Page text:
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Table of Contents:
1 Postumius' Advice taken.
2 Pontius Rejects the Sham Surrender.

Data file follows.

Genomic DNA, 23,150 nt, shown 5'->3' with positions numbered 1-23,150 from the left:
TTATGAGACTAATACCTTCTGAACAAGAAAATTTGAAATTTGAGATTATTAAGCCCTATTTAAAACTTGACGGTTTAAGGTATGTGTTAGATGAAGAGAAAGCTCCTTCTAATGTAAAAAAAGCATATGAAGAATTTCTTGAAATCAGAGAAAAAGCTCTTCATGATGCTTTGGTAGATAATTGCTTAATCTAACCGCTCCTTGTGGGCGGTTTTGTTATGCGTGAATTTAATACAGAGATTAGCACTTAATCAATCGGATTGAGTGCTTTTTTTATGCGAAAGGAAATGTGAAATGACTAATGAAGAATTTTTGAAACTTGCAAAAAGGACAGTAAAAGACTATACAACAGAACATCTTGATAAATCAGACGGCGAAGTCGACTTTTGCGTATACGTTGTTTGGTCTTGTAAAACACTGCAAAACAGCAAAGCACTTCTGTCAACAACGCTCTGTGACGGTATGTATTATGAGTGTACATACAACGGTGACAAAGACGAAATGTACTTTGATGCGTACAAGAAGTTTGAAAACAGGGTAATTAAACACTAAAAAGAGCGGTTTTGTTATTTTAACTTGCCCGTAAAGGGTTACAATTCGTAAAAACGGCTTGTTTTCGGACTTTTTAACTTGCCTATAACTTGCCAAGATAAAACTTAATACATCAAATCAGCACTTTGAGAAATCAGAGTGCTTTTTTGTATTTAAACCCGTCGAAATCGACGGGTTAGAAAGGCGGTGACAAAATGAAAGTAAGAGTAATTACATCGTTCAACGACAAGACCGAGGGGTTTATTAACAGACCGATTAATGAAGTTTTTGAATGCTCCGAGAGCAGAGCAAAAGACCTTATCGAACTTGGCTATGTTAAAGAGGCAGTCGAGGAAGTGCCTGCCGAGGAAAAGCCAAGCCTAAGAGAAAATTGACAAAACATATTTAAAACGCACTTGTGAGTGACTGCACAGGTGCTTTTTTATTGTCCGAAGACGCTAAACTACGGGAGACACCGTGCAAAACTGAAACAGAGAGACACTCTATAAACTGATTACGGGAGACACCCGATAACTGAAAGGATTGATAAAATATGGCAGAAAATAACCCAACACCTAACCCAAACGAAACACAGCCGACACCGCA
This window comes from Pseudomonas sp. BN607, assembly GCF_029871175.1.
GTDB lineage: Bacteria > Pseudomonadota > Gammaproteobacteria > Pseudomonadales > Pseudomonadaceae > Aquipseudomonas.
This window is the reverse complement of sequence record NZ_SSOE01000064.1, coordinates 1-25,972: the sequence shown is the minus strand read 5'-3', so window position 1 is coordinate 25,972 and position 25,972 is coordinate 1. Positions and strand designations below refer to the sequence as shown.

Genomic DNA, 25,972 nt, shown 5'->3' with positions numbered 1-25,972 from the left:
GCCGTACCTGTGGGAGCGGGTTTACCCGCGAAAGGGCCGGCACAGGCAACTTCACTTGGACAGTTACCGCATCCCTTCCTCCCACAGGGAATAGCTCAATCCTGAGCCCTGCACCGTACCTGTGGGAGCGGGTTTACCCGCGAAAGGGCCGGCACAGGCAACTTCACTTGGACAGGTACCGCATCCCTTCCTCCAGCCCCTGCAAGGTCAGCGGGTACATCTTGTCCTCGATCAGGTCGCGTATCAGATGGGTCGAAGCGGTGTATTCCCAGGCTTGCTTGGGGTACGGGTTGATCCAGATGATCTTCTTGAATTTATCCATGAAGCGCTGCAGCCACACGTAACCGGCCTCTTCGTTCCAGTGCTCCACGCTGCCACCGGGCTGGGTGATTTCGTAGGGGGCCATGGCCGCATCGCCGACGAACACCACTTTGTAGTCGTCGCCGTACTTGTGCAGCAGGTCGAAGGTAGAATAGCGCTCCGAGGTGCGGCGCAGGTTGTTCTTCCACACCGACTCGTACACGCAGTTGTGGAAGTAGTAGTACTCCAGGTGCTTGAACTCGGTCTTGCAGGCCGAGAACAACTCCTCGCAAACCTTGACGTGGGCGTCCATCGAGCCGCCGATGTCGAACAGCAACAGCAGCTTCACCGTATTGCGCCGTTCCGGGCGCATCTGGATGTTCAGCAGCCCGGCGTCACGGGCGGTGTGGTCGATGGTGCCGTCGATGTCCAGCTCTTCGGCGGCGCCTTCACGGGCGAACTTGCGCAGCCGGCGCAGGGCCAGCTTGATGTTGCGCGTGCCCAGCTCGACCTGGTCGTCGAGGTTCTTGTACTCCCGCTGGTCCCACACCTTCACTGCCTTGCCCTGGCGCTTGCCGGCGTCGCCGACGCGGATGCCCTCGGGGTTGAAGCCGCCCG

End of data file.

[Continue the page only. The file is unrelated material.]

3 ‘It is hard to say whether this trickery, at once so base and so foolish, should be ascribed to mere hypocrisy or to fanaticism; for the fanatic is as prone to falsehood as to cruelty, and justifies to himself the one no less than the other by holding that the end sanctifies the means. Yet it is a fanaticism less wicked indeed, but even more extraordinary, when a man like Livy can describe such a scene, and can represent, as he has done, the conduct of Pontius in such strong contrast with that of the Romans, without appearing to feel any admiration of the one or any shame for theother.’ (Arnold, History of Rome, II. p. 225.) Most English readers will sympathise with Dr. Arnold here; few probably will read without a sense of pain Dr. Mommsen's defence of the part the Romans played in this transaction (pp. 364-5, Vol. I.). The proposition he lays down that ‘a great nation does not surrender what it possesses except under the pressure of extreme necessity: all treaties making concessions are acknowledgments of such a necessity, not moral obligations’ is undoubtedly true from the Roman standpoint, but surely is subversive of any ehtical basis on which international amity can rest to-day.
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